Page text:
Saturday, August 18, 2007

Economic Control

It is an article of faith in the so-called “West” that the invisible hand of the free market in capitalist economies will properly allocate resources and effort to maximize the wellbeing of their participants. The mechanism is fundamentally the same as evolution, where natural selection favors those genes that offer the best chance of survival. (For this reason, it amazes me that so many people who believe in capitalism do not accept the reality of biological evolution.) Clearly faith in the market is unfounded: By its nature, the market will not maximize the wellbeing of all of its participants, only some of them.

Confronted by this disconnect between expectations and outcomes, societies with capitalist economies have granted a controlling role to their governments, effectively restricting the “freedom” of the market so that no individual or group gains too much power. If a government controls too little, economically powerful groups use the government to benefit them and the society becomes fascist. If the government controls too much, resource distribution becomes too inefficient for people to thrive and it becomes communist. In fact, one of the most common ways of looking at political turmoil in such societies is in terms of how its citizens define role of government in controlling the economy.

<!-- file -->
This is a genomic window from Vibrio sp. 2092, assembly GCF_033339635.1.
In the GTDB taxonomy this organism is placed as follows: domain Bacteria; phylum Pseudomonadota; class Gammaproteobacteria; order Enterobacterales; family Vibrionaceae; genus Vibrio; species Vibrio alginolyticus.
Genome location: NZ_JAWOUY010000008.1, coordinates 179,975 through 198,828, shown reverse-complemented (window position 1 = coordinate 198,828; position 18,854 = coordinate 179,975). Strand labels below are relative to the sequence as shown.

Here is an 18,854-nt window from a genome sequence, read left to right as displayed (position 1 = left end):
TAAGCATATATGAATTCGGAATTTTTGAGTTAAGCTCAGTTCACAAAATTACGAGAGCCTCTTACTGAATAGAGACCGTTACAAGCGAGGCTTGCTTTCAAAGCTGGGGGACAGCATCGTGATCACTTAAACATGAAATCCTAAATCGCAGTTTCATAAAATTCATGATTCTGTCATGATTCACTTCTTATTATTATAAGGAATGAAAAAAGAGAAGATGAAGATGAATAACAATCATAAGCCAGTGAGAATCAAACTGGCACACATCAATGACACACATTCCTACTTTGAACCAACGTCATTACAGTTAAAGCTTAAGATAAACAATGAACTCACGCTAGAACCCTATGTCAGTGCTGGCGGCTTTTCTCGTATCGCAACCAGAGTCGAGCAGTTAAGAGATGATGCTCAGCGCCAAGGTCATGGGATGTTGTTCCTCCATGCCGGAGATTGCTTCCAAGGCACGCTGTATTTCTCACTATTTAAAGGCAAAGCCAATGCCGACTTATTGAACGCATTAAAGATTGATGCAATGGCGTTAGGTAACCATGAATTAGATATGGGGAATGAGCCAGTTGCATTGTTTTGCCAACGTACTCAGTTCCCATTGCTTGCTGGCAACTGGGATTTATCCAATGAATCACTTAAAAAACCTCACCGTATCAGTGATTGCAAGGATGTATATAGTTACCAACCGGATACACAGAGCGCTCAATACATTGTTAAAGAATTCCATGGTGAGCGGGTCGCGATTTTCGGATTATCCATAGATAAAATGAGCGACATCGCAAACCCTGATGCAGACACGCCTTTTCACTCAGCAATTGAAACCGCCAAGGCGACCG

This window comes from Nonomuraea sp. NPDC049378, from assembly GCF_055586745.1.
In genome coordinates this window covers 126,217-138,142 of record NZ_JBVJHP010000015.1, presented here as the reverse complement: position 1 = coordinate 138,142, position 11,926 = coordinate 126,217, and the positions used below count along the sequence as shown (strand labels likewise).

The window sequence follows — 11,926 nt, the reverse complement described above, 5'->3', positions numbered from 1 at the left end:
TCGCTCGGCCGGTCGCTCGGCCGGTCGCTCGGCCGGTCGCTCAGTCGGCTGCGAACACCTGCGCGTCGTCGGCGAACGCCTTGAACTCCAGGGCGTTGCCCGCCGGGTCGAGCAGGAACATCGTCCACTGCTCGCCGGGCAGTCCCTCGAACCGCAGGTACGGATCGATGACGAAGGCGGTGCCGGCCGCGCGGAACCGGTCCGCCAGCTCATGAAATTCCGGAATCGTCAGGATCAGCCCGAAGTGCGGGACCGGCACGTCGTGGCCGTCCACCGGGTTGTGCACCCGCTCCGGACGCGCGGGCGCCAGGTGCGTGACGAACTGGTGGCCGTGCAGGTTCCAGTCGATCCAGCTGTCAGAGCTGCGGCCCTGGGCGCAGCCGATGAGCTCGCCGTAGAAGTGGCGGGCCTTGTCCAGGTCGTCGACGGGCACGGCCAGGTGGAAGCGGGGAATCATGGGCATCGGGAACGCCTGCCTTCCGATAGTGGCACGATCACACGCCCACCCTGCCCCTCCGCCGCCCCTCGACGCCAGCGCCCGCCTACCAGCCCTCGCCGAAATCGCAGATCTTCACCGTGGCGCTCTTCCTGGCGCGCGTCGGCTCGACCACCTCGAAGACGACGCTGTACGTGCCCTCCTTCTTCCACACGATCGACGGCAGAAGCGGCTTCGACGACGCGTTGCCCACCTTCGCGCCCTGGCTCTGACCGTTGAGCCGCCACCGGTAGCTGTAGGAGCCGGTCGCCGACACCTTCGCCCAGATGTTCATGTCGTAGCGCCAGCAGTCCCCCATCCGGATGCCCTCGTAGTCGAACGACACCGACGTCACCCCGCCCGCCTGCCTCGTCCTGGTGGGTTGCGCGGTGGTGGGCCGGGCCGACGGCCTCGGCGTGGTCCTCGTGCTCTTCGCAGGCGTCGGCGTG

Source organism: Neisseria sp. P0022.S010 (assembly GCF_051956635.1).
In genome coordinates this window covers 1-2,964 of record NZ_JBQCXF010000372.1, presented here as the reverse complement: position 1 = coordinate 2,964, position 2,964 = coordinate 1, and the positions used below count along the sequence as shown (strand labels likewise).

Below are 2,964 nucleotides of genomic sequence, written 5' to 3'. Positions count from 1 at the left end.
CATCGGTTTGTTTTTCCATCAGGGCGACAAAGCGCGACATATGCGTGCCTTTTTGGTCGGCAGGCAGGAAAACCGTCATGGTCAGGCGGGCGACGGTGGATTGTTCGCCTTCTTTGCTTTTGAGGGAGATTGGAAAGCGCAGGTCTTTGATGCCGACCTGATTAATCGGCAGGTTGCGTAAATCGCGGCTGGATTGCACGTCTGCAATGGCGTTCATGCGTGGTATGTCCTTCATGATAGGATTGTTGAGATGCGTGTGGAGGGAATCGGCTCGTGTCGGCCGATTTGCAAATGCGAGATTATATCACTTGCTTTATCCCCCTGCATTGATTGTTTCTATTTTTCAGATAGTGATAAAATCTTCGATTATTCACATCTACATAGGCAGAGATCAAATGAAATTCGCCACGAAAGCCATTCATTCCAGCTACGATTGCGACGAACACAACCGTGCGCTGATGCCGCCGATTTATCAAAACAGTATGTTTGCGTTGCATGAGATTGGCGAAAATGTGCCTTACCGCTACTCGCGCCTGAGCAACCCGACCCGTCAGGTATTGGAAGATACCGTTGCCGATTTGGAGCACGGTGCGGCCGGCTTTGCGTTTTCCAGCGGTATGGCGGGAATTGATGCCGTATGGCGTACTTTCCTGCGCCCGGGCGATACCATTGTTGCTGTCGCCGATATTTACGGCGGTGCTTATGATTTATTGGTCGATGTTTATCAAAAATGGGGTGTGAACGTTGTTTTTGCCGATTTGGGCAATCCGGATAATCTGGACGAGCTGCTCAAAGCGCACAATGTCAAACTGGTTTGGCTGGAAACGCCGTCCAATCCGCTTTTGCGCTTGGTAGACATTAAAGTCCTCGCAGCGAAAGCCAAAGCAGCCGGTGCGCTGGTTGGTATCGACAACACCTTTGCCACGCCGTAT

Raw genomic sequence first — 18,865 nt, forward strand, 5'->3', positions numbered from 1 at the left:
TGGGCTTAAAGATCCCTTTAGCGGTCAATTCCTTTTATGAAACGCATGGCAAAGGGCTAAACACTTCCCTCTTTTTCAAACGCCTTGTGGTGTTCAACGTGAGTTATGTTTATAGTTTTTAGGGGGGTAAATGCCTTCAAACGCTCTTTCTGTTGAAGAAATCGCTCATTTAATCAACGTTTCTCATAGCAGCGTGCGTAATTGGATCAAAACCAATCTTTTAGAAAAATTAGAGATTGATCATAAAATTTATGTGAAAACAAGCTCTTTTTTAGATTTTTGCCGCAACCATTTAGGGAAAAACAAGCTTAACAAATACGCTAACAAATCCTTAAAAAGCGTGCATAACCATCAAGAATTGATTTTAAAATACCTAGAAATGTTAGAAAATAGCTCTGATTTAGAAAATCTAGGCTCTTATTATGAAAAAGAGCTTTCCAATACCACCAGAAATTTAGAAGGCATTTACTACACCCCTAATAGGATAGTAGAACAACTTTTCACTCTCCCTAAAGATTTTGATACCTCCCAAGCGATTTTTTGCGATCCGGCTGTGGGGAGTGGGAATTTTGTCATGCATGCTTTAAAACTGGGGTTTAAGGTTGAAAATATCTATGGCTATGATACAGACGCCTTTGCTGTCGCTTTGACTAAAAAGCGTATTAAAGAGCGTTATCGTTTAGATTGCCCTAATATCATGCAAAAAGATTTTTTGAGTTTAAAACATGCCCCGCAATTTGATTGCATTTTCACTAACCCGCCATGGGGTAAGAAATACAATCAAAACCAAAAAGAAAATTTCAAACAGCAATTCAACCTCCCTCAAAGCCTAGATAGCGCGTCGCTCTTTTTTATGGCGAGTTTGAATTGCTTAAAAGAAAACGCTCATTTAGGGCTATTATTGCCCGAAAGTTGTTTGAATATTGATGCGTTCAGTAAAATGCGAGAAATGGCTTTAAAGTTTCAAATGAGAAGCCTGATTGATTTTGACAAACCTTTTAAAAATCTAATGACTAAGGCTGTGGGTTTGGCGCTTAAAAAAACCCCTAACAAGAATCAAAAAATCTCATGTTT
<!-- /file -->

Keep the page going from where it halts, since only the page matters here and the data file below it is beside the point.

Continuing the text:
People who are stressed by variability in their environment and care most about people like them prefer to maximize personal power, and will tend to favor a system that offers the best chance for that. For them, this is far better than evenly distributing economic power to everyone. With hard work and manipulating the right people, they expect to become among the favored few in an evolution-based economy.

On the other hand, people who are comfortable with variability and distrust concentration of power will favor the alternative. The entire population is their favored group, with every individual, regardless of characteristics, as valuable as any other. They see both the economy and government as tools for enabling everyone, not just a select few.

No comments: